Plenty of people were celebrating St. Patrick’s Day on Monday, but that’s not the only thing that should be marked on the calendars of technology and business professionals.
Canada recognizes March 17-21, 2014 as Business Continuity Awareness Week (BCAW). BCAW is an annual event used in raising the awareness of and showcasing the value of business continuity as an integrated part of any organization’s strategy.
This year’s BCAW theme is “Helping Protect Business Value”. While the benefits of business continuity planning are not usually obvious and the activity itself is not foolproof, the act of planning mitigates risk, which can go a long way to an easier and speedier recovery. Having and exercising a response plan saves you stress, time, money and helps keep service for your customers afloat – protecting your reputation and business.
Business continuity planning is a fundamental business practice designed to mitigate or eliminate the impacts of a major disruption on business. If you have ever had to work from home due to an issue at your workplace, or perform a manual workaround when business systems failed, or had to deal with the loss of communicating technology, you’ve been practicing common business continuity strategies.
At Allstream, we know that reliable communications are vital to both home and business, and are a key factor in our continued success. Allstream has a mature and award-winning business continuity program administered and staffed by certified business continuity professionals. The purpose of this program is to ensure that all critical business processes and telecom technology that delivers products and services to customers are safeguarded from the potentially adverse effects of disasters or other major or unexpected events that might occur.
By following this program we are able to promote employee health, safety and security, and safeguard/ensure telecom network integrity for our customers during all operating conditions.
Through the program, we have assessed our exposure to various risks, and the potential impacts of those risks on our business. As a result, we have implemented and exercised a number of preventative and mitigation initiatives throughout the company to promote business continuity and a speedy recovery in the event of any major disruption.
A typical Business Continuity Plan has information that includes:
- Procedures and tasks to promote the response to an event with the continuous delivery of essential / critical products and services to customers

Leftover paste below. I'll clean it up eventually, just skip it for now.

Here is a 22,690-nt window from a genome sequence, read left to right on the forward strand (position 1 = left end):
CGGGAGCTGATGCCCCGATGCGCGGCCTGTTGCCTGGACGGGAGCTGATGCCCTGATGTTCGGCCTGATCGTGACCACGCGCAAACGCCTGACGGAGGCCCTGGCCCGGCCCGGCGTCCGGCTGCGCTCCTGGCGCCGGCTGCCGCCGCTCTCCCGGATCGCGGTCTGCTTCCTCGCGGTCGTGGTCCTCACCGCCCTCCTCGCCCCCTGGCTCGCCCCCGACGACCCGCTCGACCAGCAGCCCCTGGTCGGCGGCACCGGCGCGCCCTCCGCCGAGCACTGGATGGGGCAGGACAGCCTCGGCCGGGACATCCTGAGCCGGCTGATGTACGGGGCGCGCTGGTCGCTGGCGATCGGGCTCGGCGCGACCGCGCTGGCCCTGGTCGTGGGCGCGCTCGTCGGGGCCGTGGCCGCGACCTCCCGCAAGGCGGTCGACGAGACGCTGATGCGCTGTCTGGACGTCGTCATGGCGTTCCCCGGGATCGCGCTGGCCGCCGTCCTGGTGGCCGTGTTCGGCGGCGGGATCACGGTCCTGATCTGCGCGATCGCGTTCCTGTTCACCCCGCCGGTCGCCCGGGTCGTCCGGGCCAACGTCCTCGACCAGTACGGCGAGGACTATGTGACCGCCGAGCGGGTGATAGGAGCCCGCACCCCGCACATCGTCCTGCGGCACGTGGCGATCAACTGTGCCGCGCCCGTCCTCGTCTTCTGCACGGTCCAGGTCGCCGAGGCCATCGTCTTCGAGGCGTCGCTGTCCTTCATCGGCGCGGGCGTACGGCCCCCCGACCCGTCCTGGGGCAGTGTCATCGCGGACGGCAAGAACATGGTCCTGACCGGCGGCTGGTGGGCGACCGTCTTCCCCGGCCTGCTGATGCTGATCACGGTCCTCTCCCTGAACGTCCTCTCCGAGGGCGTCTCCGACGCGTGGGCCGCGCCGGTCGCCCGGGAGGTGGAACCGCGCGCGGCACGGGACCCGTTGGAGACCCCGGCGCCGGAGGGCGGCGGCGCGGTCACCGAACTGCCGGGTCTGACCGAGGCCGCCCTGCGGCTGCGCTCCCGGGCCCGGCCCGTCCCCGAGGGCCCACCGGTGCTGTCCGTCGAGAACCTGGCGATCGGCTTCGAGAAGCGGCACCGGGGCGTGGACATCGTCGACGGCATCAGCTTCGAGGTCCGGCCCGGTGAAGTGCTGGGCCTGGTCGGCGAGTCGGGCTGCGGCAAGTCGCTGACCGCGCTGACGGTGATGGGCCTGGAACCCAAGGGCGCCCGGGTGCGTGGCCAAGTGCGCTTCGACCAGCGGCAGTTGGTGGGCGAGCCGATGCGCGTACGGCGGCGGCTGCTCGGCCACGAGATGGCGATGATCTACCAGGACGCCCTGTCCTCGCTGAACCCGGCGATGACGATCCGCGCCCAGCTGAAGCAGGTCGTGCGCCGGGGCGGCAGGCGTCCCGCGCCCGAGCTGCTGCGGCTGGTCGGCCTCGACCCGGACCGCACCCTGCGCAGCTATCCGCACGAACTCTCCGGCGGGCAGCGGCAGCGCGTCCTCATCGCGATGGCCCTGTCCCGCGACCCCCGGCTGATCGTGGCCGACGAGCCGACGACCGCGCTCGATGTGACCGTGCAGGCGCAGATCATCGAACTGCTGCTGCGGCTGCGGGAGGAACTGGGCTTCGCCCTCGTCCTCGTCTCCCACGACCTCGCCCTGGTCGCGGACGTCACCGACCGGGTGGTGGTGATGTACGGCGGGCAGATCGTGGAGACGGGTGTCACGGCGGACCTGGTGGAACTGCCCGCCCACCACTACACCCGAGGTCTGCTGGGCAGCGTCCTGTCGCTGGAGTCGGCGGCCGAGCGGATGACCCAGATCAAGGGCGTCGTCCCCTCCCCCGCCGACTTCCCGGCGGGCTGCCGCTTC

- Identification of necessary personnel (staff, partners and vendors) to support business continuity, including other resources (information, equipment, financial, cyber and physical security and asset /infrastructure protection.
- Having a BCP enhances an organization’s image with employees, shareholders and customers by demonstrating a ‘state of emergency operations preparedness” in ensuring ‘business and usual” when a crisis, emergency or disaster strikes the work place
Learning from high impact, low probability events such as the Toronto Ice Storm , Calgary Flood, Boston Marathon Bombing and Hurricane Sandy in 2012 include:
- Plans must be updated and tested frequently (minimum once a year)
- Copies of plans should be accessible under all event conditions in a safe and secure location
- All types of threats should be considered; Using an all hazards approach may limit preparedness
- Business dependencies and interdependencies (internal and external) should be carefully analyzed
- Key staff and other personnel including vendors may be unavailable
- Telecommunications are essential and alternate means should be explored, including leveraging social media
- Have regional distance between primary and alternate sites for IT backup
- Depending on the outcome of an event, plan for employee support and counselling
- Incidents involving law enforcement can limit access staff’s return to the primary work place
- Purchase, install, and pre-wire generators to buildings that are designated essential work places
Preparing for uncertainty takes time, money and resources, but surely preferable to saying …“We could and should have been better prepared.”
You can’t predict a disaster, but you can plan for one.
Check your readiness by taking our Business Continuity Self-Assessment Tool